Singing is a great way to play, and anything that nurtures healthy connections with others is a powerful way to keep your mental health strong.

As explained by co-author of the Oxford study, Dr Jacques Launay,

‘Given that music-making is an important part of all human cultures throughout history, we think it probably evolved to serve some purpose. Evidence suggests that the really special thing that music does for us is encourage social bonding between whole groups of people playing and dancing together.’

It seems that singing can act like a bit of a social glue when time is too short for everyone in the group to establish connections with each other.

The Oxford study looked at singing groups, craft groups and creative writing groups that met weekly for seven months. In every class, the participants felt closer to each other at the end of the two hour session than they did at the start and all classes were similarly close at the end of the seven months.

The differences came at the very beginning of the study. Singing seemed to be a better ice-breaker than the other activities as it connected people more right from the start. Singing in a group boosted the way people felt about each other from early on. It seemed to bond the entire group simultaneously.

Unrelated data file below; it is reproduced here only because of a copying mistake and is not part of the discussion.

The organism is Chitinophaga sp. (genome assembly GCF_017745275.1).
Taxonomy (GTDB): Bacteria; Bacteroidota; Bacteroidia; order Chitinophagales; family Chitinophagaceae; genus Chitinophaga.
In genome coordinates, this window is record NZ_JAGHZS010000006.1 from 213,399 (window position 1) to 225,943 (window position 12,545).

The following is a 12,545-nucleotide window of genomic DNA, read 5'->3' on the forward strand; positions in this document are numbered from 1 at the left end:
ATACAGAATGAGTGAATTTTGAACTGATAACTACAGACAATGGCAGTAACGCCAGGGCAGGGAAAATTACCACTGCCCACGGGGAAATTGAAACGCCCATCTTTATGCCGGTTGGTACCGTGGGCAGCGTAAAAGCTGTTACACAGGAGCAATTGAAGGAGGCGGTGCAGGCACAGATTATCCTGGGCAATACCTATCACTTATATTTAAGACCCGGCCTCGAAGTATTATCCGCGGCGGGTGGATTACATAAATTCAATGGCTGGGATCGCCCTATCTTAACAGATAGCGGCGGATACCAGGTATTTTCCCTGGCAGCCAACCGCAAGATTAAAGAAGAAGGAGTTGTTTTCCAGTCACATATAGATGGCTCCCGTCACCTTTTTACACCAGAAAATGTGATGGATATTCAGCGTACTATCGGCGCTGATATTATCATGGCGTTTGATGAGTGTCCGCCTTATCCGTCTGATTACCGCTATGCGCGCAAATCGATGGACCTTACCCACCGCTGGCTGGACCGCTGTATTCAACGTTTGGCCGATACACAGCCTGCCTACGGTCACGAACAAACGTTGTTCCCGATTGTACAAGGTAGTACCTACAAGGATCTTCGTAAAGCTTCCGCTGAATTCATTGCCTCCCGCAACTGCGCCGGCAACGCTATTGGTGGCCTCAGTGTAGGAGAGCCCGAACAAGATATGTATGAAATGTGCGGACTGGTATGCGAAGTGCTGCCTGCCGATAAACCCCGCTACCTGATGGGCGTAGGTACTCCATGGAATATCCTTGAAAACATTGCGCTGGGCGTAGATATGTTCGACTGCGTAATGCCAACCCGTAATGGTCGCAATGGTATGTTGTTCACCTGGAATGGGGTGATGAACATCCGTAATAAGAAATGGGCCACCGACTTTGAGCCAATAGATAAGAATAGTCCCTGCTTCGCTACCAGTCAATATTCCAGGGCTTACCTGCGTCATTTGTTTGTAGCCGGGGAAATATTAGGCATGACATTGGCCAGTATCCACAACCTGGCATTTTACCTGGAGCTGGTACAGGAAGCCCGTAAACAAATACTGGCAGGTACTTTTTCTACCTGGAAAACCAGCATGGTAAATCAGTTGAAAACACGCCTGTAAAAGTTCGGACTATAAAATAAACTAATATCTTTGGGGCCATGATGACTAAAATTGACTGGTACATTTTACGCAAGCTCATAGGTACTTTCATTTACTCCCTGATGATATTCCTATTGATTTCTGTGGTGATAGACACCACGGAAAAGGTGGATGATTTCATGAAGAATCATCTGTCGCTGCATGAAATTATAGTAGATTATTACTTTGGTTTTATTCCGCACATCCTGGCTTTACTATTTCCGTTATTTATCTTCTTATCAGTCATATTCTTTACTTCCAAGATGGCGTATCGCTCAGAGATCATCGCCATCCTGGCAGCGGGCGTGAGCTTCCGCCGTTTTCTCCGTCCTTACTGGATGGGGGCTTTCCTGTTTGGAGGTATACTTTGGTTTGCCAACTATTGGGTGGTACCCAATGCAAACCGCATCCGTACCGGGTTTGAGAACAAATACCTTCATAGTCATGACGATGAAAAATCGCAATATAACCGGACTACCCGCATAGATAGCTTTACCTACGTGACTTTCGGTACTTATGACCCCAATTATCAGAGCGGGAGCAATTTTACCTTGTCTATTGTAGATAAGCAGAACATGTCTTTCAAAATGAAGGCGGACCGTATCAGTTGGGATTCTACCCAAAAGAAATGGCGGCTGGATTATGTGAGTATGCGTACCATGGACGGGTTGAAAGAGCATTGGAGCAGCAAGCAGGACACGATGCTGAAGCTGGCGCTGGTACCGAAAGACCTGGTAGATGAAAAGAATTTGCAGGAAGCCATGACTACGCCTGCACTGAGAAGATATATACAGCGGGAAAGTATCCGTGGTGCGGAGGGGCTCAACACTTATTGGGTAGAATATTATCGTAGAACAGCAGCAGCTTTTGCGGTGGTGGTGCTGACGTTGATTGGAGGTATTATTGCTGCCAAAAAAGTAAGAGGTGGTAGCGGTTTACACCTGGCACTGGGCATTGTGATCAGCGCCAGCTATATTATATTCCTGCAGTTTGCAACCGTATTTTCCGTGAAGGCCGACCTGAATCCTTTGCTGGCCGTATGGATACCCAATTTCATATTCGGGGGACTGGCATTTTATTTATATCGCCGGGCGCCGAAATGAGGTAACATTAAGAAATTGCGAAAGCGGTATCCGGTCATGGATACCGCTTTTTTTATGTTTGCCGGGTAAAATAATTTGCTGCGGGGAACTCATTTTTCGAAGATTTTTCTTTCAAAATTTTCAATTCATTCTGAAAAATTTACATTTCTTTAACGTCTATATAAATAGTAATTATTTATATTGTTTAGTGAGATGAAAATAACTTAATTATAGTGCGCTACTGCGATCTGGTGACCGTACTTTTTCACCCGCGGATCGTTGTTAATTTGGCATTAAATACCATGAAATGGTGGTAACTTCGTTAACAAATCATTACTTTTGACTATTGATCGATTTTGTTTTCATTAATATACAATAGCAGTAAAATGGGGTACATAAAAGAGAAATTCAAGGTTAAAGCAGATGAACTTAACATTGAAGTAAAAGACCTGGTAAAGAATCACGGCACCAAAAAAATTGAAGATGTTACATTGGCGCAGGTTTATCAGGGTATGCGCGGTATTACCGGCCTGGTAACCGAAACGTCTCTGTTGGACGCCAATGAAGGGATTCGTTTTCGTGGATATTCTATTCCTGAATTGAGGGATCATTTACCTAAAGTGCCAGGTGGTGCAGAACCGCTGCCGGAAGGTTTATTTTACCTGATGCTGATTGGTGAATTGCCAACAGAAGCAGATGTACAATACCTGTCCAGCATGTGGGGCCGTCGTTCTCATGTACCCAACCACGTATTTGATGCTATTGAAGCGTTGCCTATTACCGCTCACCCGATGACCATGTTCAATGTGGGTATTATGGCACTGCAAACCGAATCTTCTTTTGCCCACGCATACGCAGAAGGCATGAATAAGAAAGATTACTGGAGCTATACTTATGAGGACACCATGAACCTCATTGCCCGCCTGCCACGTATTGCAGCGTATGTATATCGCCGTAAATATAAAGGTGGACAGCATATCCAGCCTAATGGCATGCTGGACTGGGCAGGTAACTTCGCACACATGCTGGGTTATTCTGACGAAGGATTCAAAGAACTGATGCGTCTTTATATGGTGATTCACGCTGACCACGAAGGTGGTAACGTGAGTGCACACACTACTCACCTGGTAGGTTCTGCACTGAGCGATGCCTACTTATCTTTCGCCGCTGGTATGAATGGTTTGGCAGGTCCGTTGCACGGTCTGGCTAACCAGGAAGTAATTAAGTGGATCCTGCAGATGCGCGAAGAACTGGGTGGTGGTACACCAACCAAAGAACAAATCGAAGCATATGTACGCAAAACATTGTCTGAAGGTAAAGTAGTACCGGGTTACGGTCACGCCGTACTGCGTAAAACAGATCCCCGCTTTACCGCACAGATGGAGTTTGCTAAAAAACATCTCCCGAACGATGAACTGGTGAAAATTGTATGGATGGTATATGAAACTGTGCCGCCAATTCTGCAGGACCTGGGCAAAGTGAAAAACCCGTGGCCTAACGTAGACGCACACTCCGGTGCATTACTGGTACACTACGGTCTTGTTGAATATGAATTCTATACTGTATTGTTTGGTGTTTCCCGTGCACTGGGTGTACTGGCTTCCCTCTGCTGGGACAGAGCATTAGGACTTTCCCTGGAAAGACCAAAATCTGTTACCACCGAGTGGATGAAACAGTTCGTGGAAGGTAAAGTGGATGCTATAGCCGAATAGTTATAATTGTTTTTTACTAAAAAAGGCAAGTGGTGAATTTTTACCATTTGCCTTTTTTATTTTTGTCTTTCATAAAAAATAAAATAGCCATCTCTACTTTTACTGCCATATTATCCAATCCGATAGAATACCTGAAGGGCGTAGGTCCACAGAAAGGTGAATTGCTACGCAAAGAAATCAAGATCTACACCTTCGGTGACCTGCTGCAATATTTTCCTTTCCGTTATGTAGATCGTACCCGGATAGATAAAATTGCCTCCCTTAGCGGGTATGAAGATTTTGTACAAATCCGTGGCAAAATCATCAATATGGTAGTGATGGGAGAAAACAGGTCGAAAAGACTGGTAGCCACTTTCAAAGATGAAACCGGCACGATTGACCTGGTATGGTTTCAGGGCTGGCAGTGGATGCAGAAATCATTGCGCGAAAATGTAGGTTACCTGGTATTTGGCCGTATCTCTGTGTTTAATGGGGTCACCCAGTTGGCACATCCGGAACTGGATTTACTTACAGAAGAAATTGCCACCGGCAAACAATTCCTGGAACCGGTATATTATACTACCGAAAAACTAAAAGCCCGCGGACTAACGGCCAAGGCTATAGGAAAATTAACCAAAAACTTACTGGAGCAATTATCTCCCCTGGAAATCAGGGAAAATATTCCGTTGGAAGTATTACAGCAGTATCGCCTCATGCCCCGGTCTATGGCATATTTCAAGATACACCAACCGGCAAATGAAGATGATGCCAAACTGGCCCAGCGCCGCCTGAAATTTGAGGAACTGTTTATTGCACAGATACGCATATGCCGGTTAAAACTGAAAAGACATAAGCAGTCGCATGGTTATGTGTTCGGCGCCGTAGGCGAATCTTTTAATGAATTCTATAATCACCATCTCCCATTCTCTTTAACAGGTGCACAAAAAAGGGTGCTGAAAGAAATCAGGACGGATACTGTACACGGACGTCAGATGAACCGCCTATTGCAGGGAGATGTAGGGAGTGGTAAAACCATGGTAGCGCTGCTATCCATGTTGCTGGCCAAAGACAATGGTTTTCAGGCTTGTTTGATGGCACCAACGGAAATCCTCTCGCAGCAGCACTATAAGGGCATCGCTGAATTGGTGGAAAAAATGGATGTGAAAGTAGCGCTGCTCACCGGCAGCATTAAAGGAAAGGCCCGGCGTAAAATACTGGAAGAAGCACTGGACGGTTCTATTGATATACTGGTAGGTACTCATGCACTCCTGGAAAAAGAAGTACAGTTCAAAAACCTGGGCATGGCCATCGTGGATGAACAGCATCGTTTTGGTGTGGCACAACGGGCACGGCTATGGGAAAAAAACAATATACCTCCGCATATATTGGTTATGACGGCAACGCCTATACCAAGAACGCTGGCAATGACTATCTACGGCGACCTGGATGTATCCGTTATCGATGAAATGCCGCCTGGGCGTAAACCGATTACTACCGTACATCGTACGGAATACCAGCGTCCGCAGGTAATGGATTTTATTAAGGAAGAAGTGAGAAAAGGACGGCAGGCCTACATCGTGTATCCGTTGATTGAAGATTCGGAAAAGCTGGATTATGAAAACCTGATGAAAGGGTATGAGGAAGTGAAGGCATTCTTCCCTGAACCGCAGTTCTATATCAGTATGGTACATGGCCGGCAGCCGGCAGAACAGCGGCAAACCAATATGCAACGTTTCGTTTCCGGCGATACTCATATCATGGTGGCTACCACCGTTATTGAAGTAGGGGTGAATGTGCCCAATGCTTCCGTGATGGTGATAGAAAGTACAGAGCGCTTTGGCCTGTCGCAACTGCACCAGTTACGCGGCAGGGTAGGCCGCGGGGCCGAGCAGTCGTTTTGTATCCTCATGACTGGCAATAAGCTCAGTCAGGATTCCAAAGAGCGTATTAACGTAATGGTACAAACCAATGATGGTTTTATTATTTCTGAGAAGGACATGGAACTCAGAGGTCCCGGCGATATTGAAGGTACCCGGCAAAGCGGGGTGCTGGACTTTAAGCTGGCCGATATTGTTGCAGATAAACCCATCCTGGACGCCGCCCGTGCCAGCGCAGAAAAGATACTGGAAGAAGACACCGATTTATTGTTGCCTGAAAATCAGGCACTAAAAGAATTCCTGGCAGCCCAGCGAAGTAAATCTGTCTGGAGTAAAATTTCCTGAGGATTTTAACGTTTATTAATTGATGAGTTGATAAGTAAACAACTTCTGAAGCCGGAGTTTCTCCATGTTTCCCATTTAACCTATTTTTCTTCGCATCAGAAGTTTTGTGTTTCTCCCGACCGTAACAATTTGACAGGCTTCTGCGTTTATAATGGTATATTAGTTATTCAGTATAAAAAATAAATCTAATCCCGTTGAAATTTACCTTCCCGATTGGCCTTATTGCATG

One to one interactions will always be critical to establishing and maintaining really close relationships, but singing in a group seems to be something a little bit wonderful, giving all of the benefits of play and supercharging social connections while you’re at it.

6 Comments

Karen

Wow!!! I just found your website today, (link from a friend about child anxiety) and 5 days ago, you posted exactly what I believe about why my office group should include singing in our team building day. I have put forward idea for the past three years, but haven’t been able to pitch an idea that flies. Are there any more specific recommendations to get adult colleagues to sing as an ice breaker on a team building day?

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Hey Sigmund

I’m so pleased you found me! Singing in front of people is one of those things that people tend to run towards with open arms, or away from with jets on their feet. My suggestion would be to sell it as play, rather than as singing. Let them know they can be silly with it and that they don’t have to use their proper singing voice. Give them permission to be dreadful – maybe make that part of the task. This will help people to feel more relaxed and will ease fears about potential embarrassment. Keep going with your idea – it’s a great one. I wish you all the best!